The Guanahanían captives understood that Cuba was an island and told Columbus so. But, since early November, Columbus had believed Cuba was part of the Indies’ mainland.
On December 5, the Santa María and Niña passed Cuba’s eastern tip, modern Punta de Maisí, sailing east across the Windward Passage toward the Taíno Haiti (i.e., modern Haiti and the Dominican Republic). The Guanahaníans dreaded that cannibals who would eat them lived on Haiti. Columbus was disappointed when he sighted the Haitian coastline, as he realized that Haiti lay too close to the “Indies mainland” to be Marco Polo’s Japan.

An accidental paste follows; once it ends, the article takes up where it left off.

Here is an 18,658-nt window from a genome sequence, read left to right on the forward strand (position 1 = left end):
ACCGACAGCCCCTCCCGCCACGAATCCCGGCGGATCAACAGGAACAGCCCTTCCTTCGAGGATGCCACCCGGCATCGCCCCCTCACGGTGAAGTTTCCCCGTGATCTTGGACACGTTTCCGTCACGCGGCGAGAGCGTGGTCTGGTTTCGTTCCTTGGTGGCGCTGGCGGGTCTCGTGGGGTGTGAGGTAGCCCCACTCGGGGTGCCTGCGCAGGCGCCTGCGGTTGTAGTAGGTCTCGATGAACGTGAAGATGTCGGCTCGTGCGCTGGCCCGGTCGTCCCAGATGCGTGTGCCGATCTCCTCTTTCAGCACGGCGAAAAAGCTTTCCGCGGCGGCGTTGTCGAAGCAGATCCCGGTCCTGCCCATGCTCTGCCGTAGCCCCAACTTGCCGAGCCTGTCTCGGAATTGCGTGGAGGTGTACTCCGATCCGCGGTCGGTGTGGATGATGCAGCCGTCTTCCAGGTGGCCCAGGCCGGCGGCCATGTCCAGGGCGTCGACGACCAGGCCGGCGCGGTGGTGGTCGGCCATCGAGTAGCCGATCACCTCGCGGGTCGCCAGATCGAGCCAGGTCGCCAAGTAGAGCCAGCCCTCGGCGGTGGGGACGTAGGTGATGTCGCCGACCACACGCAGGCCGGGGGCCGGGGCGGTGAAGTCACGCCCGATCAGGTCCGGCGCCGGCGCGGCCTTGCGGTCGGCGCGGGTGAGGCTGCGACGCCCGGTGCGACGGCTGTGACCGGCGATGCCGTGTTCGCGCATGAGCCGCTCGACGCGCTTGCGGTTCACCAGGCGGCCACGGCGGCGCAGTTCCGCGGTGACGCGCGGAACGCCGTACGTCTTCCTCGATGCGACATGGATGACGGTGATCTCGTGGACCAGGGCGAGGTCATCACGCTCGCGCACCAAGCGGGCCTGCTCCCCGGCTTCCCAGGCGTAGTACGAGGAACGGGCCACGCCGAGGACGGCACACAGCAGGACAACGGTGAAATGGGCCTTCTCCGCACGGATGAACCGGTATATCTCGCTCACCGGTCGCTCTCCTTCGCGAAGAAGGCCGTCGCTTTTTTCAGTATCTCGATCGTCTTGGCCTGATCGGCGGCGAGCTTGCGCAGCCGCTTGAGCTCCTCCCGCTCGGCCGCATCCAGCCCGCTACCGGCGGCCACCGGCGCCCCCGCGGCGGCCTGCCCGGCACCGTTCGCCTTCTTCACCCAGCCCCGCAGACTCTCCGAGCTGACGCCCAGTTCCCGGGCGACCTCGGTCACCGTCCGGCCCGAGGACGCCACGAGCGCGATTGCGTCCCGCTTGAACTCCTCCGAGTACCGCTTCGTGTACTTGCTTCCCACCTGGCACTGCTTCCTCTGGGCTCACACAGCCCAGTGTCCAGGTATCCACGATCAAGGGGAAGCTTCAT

To recap, peace then reigned on the Taíno Haiti, with five caciques (chiefs)—including Caonabó, Guacanagarí, and Guarionex—ruling separate chiefdoms. Caonabó ruled his chiefdom of Maguana from a site at the modern San Juan de la Maguana, Dominican Republic. Guacanagarí ruled the chiefdom of Marien on Haiti’s northwestern coast—where Columbus’s ships soon would sail—likely from a site at the modern Haitian town of Bord de Mer de Limonade, a few miles east of Cape Haitien. Guarionex ruled his chiefdom of Magua in the present, fertile central valley of the Dominican Republic, likely from a site in the modern La Vega Vieja. Guacanagarí would soon meet and know Columbus, and Caonabó and Guarionex would know and have hostile encounters with Columbus on his second voyage. The map below, drawn for Encounters Unforeseen, shows the principal Haitian Taíno chiefdoms before 1492: